Quinnipiac Law hosts discussion on potential ways of curtailing human trafficking
January 25, 2022
January 25, 2022
The Human Trafficking Prevention Project at Quinnipiac — in partnership with the Connecticut Bar Association and Connecticut Bar Foundation — presented “Finding Common Ground: Debates Around Sex Trade Reform, Decriminalizing Prostitution and the Fight Against Trafficking,” with more than 350 registered Zoom attendees.
Event organizer Sheila N. Hayre, Waring & Carmen Partridge Faculty Fellow and Visiting Associate at Quinnipiac, expressed the importance of leading the conversation, particularly during Human Trafficking Week, despite how contentious it can be.
“States are looking at legislation and we do need to have this conversation, even if we don't have any solid answers, so that people are more informed about how challenging, complex and important these questions are for Connecticut and the country,” Hayre said.
While there is general agreement among advocates that the criminalization of the sex trade — the current model in the United States — is not working, experts disagree over how best to reduce violence and other associated harms.
Advocates are theoretically divided into the following models of legalization: full decriminalization, partial decriminalization and outright criminalization.
The discussion was moderated by Erin Williamson, vice president of global programs and strategy for New Haven-based Love146, an international anti-trafficking organization.
“There should be elimination of exploitation of our fellow human beings,” she said. “There's an agreement that underlying vulnerabilities like poverty, discrimination and housing insecurities lead people to trafficking and that needs to be considered if we’re going to really address it through prevention and intervention.”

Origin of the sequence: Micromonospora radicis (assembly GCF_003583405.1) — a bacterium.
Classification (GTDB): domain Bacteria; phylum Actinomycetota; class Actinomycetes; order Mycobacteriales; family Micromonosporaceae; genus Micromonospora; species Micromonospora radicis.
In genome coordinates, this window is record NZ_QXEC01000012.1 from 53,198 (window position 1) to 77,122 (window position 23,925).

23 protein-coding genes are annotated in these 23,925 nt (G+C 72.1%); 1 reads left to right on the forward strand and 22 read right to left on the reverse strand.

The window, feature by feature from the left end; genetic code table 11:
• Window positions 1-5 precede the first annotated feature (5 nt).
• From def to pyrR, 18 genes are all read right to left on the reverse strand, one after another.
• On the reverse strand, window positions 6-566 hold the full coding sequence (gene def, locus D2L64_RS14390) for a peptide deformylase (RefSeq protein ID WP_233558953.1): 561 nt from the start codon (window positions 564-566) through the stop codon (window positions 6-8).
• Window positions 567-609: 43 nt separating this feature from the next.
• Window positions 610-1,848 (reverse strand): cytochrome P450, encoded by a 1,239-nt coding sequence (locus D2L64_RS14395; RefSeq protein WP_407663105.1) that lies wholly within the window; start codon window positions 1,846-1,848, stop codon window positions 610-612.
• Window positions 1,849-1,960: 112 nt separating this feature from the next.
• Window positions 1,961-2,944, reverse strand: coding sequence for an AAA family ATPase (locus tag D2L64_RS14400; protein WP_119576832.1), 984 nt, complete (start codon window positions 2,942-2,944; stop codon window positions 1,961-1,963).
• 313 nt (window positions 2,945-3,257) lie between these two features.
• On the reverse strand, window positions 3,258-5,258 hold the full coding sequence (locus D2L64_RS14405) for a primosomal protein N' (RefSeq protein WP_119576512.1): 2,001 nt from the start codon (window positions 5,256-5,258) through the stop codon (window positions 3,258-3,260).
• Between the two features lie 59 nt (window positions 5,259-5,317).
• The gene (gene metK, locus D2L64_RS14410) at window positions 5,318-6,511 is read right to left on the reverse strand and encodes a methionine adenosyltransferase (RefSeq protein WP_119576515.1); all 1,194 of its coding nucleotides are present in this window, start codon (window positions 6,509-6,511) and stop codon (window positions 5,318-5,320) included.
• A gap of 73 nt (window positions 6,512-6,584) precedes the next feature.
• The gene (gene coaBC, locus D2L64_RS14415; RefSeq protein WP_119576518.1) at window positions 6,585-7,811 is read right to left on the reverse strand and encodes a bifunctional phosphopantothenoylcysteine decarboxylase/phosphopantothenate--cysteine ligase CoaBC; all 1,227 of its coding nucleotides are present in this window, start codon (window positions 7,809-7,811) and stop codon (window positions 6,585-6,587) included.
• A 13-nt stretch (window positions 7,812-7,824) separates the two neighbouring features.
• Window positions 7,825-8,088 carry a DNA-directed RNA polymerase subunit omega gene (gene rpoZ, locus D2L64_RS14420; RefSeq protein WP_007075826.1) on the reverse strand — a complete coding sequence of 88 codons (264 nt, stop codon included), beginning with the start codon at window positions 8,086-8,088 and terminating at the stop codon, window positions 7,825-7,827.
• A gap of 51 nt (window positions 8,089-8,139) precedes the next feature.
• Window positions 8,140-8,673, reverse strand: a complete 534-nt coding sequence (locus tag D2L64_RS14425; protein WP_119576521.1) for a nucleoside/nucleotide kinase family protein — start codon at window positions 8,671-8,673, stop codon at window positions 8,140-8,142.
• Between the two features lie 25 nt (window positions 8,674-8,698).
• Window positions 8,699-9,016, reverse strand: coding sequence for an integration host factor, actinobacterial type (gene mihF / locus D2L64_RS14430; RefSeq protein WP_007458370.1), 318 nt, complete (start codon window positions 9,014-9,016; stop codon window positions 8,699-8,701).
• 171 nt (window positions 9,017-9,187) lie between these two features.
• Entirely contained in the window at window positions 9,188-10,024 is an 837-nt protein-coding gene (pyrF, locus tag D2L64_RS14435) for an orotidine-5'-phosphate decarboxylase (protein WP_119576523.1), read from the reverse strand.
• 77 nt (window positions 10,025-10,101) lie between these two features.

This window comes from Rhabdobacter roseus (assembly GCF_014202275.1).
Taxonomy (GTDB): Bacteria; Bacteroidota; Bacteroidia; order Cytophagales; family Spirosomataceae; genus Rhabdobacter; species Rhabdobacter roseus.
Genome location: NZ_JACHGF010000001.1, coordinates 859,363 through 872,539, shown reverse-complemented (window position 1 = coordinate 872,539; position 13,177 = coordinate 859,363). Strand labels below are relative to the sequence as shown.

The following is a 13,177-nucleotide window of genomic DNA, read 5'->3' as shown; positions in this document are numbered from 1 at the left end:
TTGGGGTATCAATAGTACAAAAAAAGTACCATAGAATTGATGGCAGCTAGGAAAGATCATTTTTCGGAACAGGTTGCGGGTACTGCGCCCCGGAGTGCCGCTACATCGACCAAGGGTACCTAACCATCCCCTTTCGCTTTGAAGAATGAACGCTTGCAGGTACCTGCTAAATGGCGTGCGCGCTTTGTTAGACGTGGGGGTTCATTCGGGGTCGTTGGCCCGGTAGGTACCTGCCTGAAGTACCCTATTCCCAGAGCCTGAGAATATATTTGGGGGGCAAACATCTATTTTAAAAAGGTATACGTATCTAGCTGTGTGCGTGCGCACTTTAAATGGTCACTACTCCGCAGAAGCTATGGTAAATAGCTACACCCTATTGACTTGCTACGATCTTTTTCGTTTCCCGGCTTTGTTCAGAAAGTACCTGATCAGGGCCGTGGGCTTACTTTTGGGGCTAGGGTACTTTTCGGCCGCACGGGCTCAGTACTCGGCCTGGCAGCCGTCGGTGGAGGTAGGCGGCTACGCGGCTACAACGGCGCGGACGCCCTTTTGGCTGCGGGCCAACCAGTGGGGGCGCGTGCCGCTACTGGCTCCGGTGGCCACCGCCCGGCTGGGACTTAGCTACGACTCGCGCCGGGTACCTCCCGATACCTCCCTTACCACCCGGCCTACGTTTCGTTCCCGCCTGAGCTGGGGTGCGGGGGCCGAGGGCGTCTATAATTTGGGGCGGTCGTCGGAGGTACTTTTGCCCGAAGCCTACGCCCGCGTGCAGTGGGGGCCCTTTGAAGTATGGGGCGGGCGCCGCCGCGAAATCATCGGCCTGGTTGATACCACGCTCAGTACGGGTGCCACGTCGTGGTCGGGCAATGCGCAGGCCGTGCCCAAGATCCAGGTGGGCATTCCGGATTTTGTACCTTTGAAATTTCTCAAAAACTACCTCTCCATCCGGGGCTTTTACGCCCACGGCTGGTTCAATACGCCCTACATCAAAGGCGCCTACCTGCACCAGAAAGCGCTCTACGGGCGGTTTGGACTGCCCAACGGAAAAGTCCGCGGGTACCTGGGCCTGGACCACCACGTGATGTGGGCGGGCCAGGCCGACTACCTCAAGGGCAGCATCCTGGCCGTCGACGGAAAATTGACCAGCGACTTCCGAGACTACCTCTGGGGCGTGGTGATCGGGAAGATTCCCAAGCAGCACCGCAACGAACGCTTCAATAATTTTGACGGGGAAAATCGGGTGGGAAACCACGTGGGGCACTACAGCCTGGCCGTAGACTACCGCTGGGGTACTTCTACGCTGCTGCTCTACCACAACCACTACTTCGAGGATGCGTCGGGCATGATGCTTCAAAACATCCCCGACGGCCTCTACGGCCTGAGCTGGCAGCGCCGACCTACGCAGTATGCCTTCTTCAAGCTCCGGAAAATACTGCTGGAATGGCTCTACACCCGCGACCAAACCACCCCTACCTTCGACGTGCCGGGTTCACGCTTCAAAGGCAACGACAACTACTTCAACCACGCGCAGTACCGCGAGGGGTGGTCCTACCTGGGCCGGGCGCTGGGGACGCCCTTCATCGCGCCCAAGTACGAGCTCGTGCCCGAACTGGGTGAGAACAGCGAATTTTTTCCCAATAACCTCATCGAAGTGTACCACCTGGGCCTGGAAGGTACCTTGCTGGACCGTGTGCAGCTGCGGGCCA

On the other hand, one of the primary areas of disagreement are how and which policies will be most effective in achieving that goal of reducing exploitation of human beings.
“We have to treat this intersection of sex work and human trafficking with civil discourse and come together with unity and a shared vision of a world where there isn’t exploitation and trafficking of human beings,” Williamson said.
While there is agreement across the four-model spectrum of legal services, there is also agreement that full criminalization – the United States’ approach to human trafficking, where it is illegal to both sell sex and purchase sex that – isn't working.
The two expert speakers discussed other options:
Kate D'Adamo, partner at Reframe Health and Justice, leads a consulting collective of people who work at the intersections of harm reduction, criminal legal reform and healing justice. She began as a community organizer and now continues to work with service providers for trafficking victims.
Mary Speta, chief impact officer at Amirah, Inc., researcher and policy analyst, provides exit and aftercare services for women coming out of the sex trade.
“Full criminalization of the sex trade does not reflect the realities. It is an antiquated policy without considering research that show the realities of sex trade, particularly studies that showed that 87 to 89% of people in the sex trade are not by choice. They are either trafficked there or they're there out of a need to a need for economic survival,” Speta said.